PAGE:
There’s a certain haunting feeling when I roam through an old town in rural NC. The fading signs of a once-booming tobacco market always conjure up images of times when farmers were optimistic, and saw perhaps some of the most prosperous days known to that lifestyle.
Candidly, my experience of working with conventional farm operations showed me how staggering it can be for a young person to attempt to enter farming, especially if not born into it. And those who are born into it are likely to leave the family farm, even sell the land, just to escape the hard lifestyle. And who could fault them? Modern day farming can mean having the stress of government & environmental regulations, contracting with corporations, inaccurate public perceptions, and of course dodging that age-old adversary: weather. Maybe it was growing up in a culture around folks who stuck to farm life despite these circumstances that made me want to try my hand; to see what made it all worth doing. But there seemed no feasible way for me to step into this direction. The more time passed, the more mouths to feed I became responsible for, the less likely it seemed I’d ever really have my own farm life experience. Were the hopes of first generation, wannabe farmers like me, fading like the old tobacco warehouses in those old towns I roamed? And why did I always have this feeling there was a better way to get more harvest off of small acreage?
I was not born into a farming family and for a large part of life, wanted nothing to do with farming. But fortunately, things do change as we live, grow, and experience life. I know my mind changed somewhere in there. Must have been my twenties, after I’d worked several different jobs with local farmers, both conventional and not-so-conventional. The work, the land, the people, and the unique moments, changed my perspective indelibly. In this same time period I met and married my (amazing) wife, April, who does come from a farming family. I couldn’t have known how this would impact us. Eventually, through a winding path, it brought us to a point in life where we now find ourselves excited about beginning our own farm lifestyle.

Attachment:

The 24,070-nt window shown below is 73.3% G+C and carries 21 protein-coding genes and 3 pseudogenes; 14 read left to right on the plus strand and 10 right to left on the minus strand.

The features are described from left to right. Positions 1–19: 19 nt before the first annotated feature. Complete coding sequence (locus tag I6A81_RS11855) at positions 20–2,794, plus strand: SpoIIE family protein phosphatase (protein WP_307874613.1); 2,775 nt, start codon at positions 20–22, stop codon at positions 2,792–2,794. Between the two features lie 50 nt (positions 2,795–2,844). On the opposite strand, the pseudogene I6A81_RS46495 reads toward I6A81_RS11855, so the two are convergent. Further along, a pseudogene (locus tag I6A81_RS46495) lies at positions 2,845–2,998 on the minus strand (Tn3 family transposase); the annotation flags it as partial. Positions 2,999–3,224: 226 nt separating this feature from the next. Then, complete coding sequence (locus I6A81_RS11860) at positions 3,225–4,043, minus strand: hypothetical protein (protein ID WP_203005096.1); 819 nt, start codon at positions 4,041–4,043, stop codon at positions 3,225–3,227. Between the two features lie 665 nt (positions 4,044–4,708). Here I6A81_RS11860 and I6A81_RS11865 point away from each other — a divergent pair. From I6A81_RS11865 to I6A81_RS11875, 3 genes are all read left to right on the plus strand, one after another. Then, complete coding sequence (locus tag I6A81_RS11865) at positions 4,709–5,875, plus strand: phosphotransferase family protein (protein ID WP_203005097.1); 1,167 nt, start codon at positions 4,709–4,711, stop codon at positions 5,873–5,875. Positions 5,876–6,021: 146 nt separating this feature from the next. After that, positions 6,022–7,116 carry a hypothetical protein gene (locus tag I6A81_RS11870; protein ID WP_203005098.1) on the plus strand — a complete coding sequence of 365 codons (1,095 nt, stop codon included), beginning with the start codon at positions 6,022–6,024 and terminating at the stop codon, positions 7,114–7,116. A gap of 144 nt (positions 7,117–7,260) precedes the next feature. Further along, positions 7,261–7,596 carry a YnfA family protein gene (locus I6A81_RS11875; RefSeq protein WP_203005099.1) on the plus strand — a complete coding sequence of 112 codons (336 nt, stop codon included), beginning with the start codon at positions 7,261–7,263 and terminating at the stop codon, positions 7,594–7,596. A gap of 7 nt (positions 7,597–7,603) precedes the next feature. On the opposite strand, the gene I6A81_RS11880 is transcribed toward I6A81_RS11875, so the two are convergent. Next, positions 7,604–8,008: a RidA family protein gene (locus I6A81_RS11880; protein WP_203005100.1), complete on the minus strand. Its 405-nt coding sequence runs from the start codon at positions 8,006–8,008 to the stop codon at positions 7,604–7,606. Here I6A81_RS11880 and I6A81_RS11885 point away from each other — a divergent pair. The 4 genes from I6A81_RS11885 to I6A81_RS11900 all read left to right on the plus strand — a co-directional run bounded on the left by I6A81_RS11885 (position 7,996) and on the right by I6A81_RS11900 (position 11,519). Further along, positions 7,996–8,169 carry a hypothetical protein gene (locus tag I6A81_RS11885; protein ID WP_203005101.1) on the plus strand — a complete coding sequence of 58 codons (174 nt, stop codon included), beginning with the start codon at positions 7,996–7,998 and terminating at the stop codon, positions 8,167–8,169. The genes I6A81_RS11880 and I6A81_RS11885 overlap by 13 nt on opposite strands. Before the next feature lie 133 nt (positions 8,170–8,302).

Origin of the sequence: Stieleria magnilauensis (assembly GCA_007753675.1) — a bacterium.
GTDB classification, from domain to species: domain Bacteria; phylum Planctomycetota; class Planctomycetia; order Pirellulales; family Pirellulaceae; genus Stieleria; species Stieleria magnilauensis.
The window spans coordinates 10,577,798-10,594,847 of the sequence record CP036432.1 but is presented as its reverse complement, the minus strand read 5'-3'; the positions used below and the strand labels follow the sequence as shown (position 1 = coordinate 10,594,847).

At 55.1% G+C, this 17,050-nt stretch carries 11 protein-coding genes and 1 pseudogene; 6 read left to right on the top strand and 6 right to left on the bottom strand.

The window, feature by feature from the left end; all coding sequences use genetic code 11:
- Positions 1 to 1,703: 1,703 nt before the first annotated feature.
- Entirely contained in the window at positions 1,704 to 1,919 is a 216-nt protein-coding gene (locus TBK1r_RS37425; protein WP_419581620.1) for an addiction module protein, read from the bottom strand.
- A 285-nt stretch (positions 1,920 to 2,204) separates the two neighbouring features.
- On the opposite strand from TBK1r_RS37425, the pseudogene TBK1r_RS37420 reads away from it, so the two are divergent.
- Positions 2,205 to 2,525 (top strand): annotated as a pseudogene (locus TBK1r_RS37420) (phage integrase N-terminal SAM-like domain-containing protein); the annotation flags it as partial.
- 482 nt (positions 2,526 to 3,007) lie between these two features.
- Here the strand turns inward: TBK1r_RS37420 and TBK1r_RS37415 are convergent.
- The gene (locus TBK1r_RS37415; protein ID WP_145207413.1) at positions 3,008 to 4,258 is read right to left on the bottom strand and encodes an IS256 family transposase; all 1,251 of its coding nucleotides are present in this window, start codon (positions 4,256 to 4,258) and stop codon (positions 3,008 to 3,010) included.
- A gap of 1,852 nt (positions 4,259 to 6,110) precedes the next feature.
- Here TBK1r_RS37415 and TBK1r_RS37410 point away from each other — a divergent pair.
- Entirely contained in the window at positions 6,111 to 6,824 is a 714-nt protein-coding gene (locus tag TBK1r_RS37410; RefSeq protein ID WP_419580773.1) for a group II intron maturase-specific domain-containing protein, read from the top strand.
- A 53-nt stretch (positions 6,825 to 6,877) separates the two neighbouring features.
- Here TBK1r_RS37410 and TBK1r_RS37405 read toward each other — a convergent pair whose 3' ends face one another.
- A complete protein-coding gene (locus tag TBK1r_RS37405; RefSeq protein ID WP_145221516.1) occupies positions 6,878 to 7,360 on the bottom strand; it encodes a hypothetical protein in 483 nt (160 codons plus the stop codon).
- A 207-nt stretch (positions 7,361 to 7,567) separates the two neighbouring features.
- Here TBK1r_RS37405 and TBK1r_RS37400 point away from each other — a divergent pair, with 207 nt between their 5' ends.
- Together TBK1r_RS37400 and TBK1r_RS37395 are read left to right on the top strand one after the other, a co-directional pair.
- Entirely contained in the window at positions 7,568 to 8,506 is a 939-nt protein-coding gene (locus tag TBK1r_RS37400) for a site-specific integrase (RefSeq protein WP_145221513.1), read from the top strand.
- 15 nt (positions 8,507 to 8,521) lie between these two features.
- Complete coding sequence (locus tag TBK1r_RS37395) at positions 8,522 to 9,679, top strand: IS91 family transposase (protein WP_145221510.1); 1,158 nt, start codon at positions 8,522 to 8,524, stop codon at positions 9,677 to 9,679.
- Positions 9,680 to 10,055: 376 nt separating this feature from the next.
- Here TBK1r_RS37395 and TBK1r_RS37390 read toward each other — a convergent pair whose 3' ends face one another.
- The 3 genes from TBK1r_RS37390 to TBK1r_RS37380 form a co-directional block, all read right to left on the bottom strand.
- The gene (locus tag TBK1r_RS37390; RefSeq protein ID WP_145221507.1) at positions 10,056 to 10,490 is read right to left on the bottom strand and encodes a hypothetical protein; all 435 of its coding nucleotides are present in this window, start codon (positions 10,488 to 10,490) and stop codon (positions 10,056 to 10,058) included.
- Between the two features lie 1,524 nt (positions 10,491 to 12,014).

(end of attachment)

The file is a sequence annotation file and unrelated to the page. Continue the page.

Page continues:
Enter JOEL SALATIN.
Causing a little controversy, Joel took his family farm, Polyface Farms, and experimented with a permaculture approach and found ways to get so much more than average out of a piece of land. Now before I type and delete a dozen lines in attempts to sound like I know what I’m talking about, let me just recommend you visit polyfacefarms.com. Also, taking a tour of their farm is worth anyone’s time whose interested in ag, the environment, whole foods, business and marketing, science, history, and….well anything worth thinking about.
Bottom line: Joel’s work made my dreams of a profitable farming life suddenly seem within reach.
So while I have to keep my main focus on my music where it belongs, I look forward to breaking this new ground with my family. We intend to try, fail, and try some more to work with our few acres to develop more of an “asset mindset”. To be folks who know what it takes to get food from the field to the table. With conventional farmers making up less than 10% of our population, maybe the best thing we can do is shoulder some of the load. And I think most of us have seen the importance of knowing where our food comes from in recent times. Some will call this Homesteading; I call it taking responsibility.